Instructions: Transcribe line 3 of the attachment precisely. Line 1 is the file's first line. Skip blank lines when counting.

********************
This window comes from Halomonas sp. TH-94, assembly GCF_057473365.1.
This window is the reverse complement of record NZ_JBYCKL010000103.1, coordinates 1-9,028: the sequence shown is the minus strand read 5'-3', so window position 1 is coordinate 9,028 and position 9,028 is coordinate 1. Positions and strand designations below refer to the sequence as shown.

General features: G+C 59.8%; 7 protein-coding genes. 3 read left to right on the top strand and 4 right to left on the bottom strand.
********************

General features: G+C 59.8%; 7 protein-coding genes. 3 read left to right on the top strand and 4 right to left on the bottom strand.